OODA OriginalUncategorized

This is a bad thing how, exactly?

Mr. Ricks is shocked, shocked, to find influence campaigns going on here:

The U.S. military is conducting a propaganda campaign to magnify the role of the leader of al-Qaeda in Iraq, according to internal military documents and officers familiar with the program. The effort has raised his profile in a way that some military intelligence officials believe may have overstated his importance and helped the Bush administration tie the war to the organization responsible for the Sept. 11, 2001, attacks.

Wow! One has to wonder how long it took before he gave up trying to fit the words “Plame” or “WMD” in there.

The documents state that the U.S. campaign aims to turn Iraqis against Abu Musab al-Zarqawi, a Jordanian, by playing on their perceived dislike of foreigners. U.S. authorities claim some success with that effort, noting that some tribal Iraqi insurgents have attacked Zarqawi loyalists.

For the past two years, U.S. military leaders have been using Iraqi media and other outlets in Baghdad to publicize Zarqawi’s role in the insurgency. The documents explicitly list the “U.S. Home Audience” as one of the targets of a broader propaganda campaign.

It goes on and on . . . and then:

Leaks to reporters from U.S. officials in Iraq are common, but official evidence of a propaganda operation using an American reporter is rare.

Did you catch that? Dana Priest is a good journalist; Dexter Filkins is an Army stooge.

You can sit back and let things happen to you, or you can be the one to make things happen to your enemy. It would appear that we’ve begun to exercise our pimp hand . . . from an IO perspective.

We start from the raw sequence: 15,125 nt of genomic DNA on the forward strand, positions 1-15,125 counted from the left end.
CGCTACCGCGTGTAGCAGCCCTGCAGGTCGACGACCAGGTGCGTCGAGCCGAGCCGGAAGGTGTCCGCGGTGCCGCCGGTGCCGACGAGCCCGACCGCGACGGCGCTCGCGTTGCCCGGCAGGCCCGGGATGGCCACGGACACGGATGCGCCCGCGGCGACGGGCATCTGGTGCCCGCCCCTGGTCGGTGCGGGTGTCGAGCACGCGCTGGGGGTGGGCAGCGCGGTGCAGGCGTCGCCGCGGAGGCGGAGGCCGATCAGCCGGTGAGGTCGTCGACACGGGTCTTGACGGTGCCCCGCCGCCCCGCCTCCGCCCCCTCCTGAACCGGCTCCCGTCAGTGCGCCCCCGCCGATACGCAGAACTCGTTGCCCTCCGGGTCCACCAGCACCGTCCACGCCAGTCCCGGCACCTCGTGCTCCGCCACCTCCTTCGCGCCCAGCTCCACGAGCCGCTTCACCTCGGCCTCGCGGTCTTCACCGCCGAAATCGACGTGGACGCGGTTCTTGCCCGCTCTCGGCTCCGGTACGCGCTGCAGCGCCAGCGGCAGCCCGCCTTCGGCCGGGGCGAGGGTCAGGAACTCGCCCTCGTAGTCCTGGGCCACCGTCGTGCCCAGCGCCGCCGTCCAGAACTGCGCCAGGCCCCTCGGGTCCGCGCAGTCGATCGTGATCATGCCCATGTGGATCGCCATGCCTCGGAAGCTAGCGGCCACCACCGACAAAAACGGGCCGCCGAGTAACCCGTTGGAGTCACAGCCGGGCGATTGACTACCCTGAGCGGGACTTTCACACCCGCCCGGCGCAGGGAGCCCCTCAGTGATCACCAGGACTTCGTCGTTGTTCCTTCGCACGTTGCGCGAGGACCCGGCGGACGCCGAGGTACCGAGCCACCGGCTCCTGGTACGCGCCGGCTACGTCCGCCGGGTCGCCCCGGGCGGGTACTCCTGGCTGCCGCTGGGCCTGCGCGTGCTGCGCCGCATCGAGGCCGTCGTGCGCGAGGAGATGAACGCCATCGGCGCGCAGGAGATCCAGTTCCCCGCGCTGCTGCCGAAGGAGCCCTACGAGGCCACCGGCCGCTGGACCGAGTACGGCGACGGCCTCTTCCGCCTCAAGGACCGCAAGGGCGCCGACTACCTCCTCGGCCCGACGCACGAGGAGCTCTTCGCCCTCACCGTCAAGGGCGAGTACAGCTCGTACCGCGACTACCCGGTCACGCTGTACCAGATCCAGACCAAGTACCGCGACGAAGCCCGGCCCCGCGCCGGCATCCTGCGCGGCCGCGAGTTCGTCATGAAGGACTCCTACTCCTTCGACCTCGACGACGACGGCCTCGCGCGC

That Americans might be subjected to an information campaign aimed primarily at a different audience in this day and age is like complaining that while you’re happy the rain is hitting your lawn, you’re bent because it is also hitting your un-stained deck. The term “info age” mean anything to you? “24/7 news cycle?” Internet/Web? Bueller? Anyone?

If anything surprises me about this it is that it is still viewed as an issue. To paraphrase one of my favorite pundits on security issues: this means nothing to Joe Sixpack. Dead terrorists, dead insurgents, more returning troops; these are very broad signs that are interpreted by people in the space between the Blue Ridge and the Rockies as good news, when they bother to contemplate these issues at all. They leave the nitty gritty of how all that happens (e.g. “tricking” Iraqis into kicking out trouble-making foreigners, training formerly “spray and pray” Iraqi troops into a credible fighting force) to the people who volunteered for the job and are led by those who were voted into office by the majority. In fact the only people concerned about propaganda campaigns are those who can clearly see through a charade.

The ice cream cone licks itself.

Michael Tanji

Michael Tanji

Michael Tanji spent nearly 20 years in the US intelligence community. Trained in both SIGINT and HUMINT disciplines he has worked at the Defense Intelligence Agency, the National Security Agency, and the National Reconnaissance Office. At various points in his career he served as an expert in information warfare, computer network operations, computer forensics, and indications and warning. A veteran of the US Army, Michael has served in both strategic and tactical assignments in the Pacific Theater, the Balkans, and the Middle East.